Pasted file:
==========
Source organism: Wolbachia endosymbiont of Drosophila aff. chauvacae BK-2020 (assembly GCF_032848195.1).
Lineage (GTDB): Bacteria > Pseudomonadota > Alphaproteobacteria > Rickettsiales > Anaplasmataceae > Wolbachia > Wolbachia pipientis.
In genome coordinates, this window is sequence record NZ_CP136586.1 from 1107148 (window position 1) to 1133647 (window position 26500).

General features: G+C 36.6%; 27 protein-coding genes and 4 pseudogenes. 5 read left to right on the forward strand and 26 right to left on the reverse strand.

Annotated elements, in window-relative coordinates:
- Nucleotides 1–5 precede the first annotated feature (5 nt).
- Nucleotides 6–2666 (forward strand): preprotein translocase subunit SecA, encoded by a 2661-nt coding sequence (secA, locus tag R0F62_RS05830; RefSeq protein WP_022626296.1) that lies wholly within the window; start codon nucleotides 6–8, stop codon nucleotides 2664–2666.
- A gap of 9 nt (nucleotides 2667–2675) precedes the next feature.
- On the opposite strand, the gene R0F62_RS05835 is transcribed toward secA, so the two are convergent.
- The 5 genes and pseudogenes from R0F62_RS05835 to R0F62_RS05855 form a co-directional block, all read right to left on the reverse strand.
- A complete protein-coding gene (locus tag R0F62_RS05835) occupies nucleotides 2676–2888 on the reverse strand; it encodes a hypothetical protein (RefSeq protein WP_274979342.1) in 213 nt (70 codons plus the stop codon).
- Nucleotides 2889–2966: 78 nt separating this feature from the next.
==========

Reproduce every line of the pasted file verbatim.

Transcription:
Source organism: Wolbachia endosymbiont of Drosophila aff. chauvacae BK-2020 (assembly GCF_032848195.1).
Lineage (GTDB): Bacteria > Pseudomonadota > Alphaproteobacteria > Rickettsiales > Anaplasmataceae > Wolbachia > Wolbachia pipientis.
In genome coordinates, this window is sequence record NZ_CP136586.1 from 1107148 (window position 1) to 1133647 (window position 26500).

General features: G+C 36.6%; 27 protein-coding genes and 4 pseudogenes. 5 read left to right on the forward strand and 26 right to left on the reverse strand.

Annotated elements, in window-relative coordinates:
- Nucleotides 1–5 precede the first annotated feature (5 nt).
- Nucleotides 6–2666 (forward strand): preprotein translocase subunit SecA, encoded by a 2661-nt coding sequence (secA, locus tag R0F62_RS05830; RefSeq protein WP_022626296.1) that lies wholly within the window; start codon nucleotides 6–8, stop codon nucleotides 2664–2666.
- A gap of 9 nt (nucleotides 2667–2675) precedes the next feature.
- On the opposite strand, the gene R0F62_RS05835 is transcribed toward secA, so the two are convergent.
- The 5 genes and pseudogenes from R0F62_RS05835 to R0F62_RS05855 form a co-directional block, all read right to left on the reverse strand.
- A complete protein-coding gene (locus tag R0F62_RS05835) occupies nucleotides 2676–2888 on the reverse strand; it encodes a hypothetical protein (RefSeq protein WP_274979342.1) in 213 nt (70 codons plus the stop codon).
- Nucleotides 2889–2966: 78 nt separating this feature from the next.